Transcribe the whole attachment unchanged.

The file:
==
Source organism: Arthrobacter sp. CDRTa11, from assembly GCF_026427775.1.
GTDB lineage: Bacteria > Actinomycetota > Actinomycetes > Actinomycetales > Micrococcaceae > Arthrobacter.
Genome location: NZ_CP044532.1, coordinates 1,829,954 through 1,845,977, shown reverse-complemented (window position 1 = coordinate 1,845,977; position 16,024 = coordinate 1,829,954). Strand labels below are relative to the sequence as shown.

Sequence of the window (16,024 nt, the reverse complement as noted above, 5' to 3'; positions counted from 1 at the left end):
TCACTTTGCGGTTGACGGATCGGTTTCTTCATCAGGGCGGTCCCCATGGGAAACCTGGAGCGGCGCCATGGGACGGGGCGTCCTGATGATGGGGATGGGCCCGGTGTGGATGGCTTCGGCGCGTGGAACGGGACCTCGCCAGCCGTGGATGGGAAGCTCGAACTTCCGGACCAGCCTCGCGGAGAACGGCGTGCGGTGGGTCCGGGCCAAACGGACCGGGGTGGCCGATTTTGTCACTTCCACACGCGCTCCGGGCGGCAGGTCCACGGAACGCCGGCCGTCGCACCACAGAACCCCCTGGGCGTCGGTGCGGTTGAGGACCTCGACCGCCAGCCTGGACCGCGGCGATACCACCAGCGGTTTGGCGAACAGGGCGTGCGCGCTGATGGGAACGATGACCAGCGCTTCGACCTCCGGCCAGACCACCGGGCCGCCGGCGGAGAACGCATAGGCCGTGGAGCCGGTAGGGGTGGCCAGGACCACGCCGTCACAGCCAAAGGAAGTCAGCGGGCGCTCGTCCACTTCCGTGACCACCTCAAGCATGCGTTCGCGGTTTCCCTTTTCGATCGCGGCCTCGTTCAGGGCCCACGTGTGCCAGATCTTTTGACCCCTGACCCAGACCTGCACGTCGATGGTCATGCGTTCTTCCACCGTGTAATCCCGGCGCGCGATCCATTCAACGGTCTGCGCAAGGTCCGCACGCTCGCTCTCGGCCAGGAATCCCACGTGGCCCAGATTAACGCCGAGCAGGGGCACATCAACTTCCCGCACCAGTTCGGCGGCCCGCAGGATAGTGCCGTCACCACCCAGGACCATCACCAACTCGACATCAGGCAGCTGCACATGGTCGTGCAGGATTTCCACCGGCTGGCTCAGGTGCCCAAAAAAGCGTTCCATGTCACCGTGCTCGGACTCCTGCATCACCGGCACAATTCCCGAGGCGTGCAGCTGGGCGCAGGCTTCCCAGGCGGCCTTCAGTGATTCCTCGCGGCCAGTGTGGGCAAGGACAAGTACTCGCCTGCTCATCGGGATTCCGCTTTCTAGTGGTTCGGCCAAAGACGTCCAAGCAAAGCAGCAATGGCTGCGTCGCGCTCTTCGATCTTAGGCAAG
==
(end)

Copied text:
Source organism: Arthrobacter sp. CDRTa11, from assembly GCF_026427775.1.
GTDB lineage: Bacteria > Actinomycetota > Actinomycetes > Actinomycetales > Micrococcaceae > Arthrobacter.
Genome location: NZ_CP044532.1, coordinates 1,829,954 through 1,845,977, shown reverse-complemented (window position 1 = coordinate 1,845,977; position 16,024 = coordinate 1,829,954). Strand labels below are relative to the sequence as shown.

Sequence of the window (16,024 nt, the reverse complement as noted above, 5' to 3'; positions counted from 1 at the left end):
TCACTTTGCGGTTGACGGATCGGTTTCTTCATCAGGGCGGTCCCCATGGGAAACCTGGAGCGGCGCCATGGGACGGGGCGTCCTGATGATGGGGATGGGCCCGGTGTGGATGGCTTCGGCGCGTGGAACGGGACCTCGCCAGCCGTGGATGGGAAGCTCGAACTTCCGGACCAGCCTCGCGGAGAACGGCGTGCGGTGGGTCCGGGCCAAACGGACCGGGGTGGCCGATTTTGTCACTTCCACACGCGCTCCGGGCGGCAGGTCCACGGAACGCCGGCCGTCGCACCACAGAACCCCCTGGGCGTCGGTGCGGTTGAGGACCTCGACCGCCAGCCTGGACCGCGGCGATACCACCAGCGGTTTGGCGAACAGGGCGTGCGCGCTGATGGGAACGATGACCAGCGCTTCGACCTCCGGCCAGACCACCGGGCCGCCGGCGGAGAACGCATAGGCCGTGGAGCCGGTAGGGGTGGCCAGGACCACGCCGTCACAGCCAAAGGAAGTCAGCGGGCGCTCGTCCACTTCCGTGACCACCTCAAGCATGCGTTCGCGGTTTCCCTTTTCGATCGCGGCCTCGTTCAGGGCCCACGTGTGCCAGATCTTTTGACCCCTGACCCAGACCTGCACGTCGATGGTCATGCGTTCTTCCACCGTGTAATCCCGGCGCGCGATCCATTCAACGGTCTGCGCAAGGTCCGCACGCTCGCTCTCGGCCAGGAATCCCACGTGGCCCAGATTAACGCCGAGCAGGGGCACATCAACTTCCCGCACCAGTTCGGCGGCCCGCAGGATAGTGCCGTCACCACCCAGGACCATCACCAACTCGACATCAGGCAGCTGCACATGGTCGTGCAGGATTTCCACCGGCTGGCTCAGGTGCCCAAAAAAGCGTTCCATGTCACCGTGCTCGGACTCCTGCATCACCGGCACAATTCCCGAGGCGTGCAGCTGGGCGCAGGCTTCCCAGGCGGCCTTCAGTGATTCCTCGCGGCCAGTGTGGGCAAGGACAAGTACTCGCCTGCTCATCGGGATTCCGCTTTCTAGTGGTTCGGCCAAAGACGTCCAAGCAAAGCAGCAATGGCTGCGTCGCGCTCTTCGATCTTAGGCAAG